And while connecting the two show religion’s unpopularity may induce a lack of willpower and compassion, these points are more to question than to resolve the pondering of the universe. But as I will later point out, even in society, no self-contained system can be perfectly understood.

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Ben Goertzel, AI researcher, believes that any mind of sufficient intelligence and flexibility will develop a sense of spirituality. And while they use the development of AI to illustrate this point, I did not feel this was as strongly tied to the main arc of the episode’s theme. However, for the sake of completeness, it did point out that since AI can send messages to each other (like e-mail), relaying their “spiritual” experiences differently than humans can offer a sense that an alien intelligence may experience their approach to things differently.

So the early parts of the episode started with a basic sense of being. Whether it was from the perspective of children or animals, it sets the stage for analyzing these thoughts on a more advanced level of society. It then touched on the transhuman aspect (a subject touched on by cyberpunk movies and fiction like Blade Runner and the Deus Ex series), and the last leg of this theme goes into the fabric of reality.

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Max Tegmark, physicist at MIT, asserts that if the fabric of reality is made of electrons and quarks, then all things are purely mathematical. Through the Wormhole states that intelligent beings who complete the equations in our cosmos will understand it perfectly. No more need for faith and God, who were concepts developed in a more basic aspect of society. Here’s something to ponder on my part, “Do the advancements of technology weaken our willpower (in conjunction with the study by Kevin Rounding) that can lead to a trend of a shrinking religious affiliation (in terms of Danny Abrams’ study)?”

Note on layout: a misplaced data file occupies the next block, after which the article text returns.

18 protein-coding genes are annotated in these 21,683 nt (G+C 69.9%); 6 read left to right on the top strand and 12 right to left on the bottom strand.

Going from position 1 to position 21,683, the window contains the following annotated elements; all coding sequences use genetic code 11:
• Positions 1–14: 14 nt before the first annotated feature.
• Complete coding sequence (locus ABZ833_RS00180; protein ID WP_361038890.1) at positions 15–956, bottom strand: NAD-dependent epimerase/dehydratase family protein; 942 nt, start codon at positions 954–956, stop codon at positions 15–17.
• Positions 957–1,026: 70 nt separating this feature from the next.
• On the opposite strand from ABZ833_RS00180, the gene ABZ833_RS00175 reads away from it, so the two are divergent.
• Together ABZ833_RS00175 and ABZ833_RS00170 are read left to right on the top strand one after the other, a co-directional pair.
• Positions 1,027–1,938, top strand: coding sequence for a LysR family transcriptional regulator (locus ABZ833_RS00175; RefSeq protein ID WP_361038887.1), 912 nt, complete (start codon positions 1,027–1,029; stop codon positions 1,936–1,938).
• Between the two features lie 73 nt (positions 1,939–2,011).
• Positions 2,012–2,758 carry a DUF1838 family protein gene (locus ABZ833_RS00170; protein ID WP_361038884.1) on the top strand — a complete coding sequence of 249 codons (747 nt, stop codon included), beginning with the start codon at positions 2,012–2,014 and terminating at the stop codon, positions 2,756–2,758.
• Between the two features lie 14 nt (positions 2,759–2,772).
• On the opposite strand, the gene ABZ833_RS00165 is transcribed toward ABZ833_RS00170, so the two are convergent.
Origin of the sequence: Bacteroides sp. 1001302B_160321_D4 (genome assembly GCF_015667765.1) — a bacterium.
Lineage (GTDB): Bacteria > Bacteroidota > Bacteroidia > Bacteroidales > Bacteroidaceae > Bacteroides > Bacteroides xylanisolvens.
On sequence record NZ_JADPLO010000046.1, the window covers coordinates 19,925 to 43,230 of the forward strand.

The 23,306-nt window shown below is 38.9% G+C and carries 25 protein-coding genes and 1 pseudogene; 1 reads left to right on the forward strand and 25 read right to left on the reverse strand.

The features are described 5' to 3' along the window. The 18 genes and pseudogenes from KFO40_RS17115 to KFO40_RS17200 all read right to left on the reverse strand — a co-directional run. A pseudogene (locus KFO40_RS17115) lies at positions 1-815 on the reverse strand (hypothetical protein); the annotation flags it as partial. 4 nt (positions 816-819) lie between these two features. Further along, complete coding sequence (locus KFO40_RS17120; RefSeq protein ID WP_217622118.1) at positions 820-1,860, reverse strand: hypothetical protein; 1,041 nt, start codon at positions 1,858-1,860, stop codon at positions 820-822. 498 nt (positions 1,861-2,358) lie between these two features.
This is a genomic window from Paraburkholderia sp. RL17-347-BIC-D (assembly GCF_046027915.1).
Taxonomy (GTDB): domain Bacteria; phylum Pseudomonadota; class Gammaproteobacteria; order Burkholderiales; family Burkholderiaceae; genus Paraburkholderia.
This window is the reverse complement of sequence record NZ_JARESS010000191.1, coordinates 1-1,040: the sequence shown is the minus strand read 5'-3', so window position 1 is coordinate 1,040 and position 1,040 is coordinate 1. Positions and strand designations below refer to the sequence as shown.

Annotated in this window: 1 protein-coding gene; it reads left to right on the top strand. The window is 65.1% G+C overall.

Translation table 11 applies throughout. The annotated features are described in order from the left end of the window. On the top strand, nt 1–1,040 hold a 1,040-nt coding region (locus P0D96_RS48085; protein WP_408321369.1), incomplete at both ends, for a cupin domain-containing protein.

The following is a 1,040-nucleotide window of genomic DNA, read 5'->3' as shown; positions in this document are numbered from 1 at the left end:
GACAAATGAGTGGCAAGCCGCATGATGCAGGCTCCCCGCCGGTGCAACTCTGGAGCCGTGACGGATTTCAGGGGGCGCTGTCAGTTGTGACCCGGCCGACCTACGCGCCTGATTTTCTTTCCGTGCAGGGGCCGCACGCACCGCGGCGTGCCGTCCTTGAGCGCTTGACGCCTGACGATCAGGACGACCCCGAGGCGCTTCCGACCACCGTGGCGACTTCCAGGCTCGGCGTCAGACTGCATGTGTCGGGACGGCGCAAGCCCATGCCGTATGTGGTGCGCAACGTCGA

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To counter Max’s position, Through the Wormhole introduces Marcelo Gleiser, cosmologist and theoretical physicist. Marcelo shares with us the Incompleteness Theorem by Kurt Gödel (1931). The theorem states that there is no such thing as a formal logic that is self-contained, which can prove every possible assertion within that system. Although I advise you to watch the show to see the example of how this theory works in action, it relays that there is a limit of how much we can know of the world. Through the Wormhole shares that rational thought cannot reveal all the truths to the universe.

Although the episode framed each section by referring to alien life and intelligence, in regards to religion and the concept of God, it served greatly in furthering my education in the roots and development of the various aspects in concerns of religion. Through the Wormhole, as I mentioned in the preview article, does not try to resolve questions, as much as it offers points in which you can make educated inquiries.

Through the Wormhole airs every Wednesday at 10pm on the Science Channel. Contact your local cable service provider for details about adding the Science Channel, if you don’t already have it.

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Jaynesis Ong
Jaynesis Ong 162 posts

He is currently a graphics designer by trade, illustrator for indie games, fashionisto, film production assistant, socialite, sampler of fine music, and taster of various new MMO games. JB likes destructive walks on the beach, visceral plot points, maniacal villains, and collapsing galactic empires.